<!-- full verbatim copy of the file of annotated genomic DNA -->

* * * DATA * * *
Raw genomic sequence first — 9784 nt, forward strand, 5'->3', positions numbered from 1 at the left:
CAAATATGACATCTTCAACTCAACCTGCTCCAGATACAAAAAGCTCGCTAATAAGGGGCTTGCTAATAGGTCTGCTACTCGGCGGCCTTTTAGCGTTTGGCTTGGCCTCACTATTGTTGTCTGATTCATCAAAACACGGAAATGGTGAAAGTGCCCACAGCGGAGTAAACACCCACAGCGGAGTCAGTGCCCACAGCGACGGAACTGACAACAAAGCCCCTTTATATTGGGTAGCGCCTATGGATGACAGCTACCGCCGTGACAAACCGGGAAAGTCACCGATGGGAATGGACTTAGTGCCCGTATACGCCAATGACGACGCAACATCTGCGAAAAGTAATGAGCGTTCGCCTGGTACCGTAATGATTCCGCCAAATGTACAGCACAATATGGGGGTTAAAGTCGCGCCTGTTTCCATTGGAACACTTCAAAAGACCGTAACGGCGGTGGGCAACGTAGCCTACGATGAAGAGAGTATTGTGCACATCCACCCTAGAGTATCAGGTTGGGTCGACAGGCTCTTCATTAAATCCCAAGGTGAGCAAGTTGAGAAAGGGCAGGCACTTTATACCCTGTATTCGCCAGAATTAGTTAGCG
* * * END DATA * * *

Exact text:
Raw genomic sequence first — 9784 nt, forward strand, 5'->3', positions numbered from 1 at the left:
CAAATATGACATCTTCAACTCAACCTGCTCCAGATACAAAAAGCTCGCTAATAAGGGGCTTGCTAATAGGTCTGCTACTCGGCGGCCTTTTAGCGTTTGGCTTGGCCTCACTATTGTTGTCTGATTCATCAAAACACGGAAATGGTGAAAGTGCCCACAGCGGAGTAAACACCCACAGCGGAGTCAGTGCCCACAGCGACGGAACTGACAACAAAGCCCCTTTATATTGGGTAGCGCCTATGGATGACAGCTACCGCCGTGACAAACCGGGAAAGTCACCGATGGGAATGGACTTAGTGCCCGTATACGCCAATGACGACGCAACATCTGCGAAAAGTAATGAGCGTTCGCCTGGTACCGTAATGATTCCGCCAAATGTACAGCACAATATGGGGGTTAAAGTCGCGCCTGTTTCCATTGGAACACTTCAAAAGACCGTAACGGCGGTGGGCAACGTAGCCTACGATGAAGAGAGTATTGTGCACATCCACCCTAGAGTATCAGGTTGGGTCGACAGGCTCTTCATTAAATCCCAAGGTGAGCAAGTTGAGAAAGGGCAGGCACTTTATACCCTGTATTCGCCAGAATTAGTTAGCG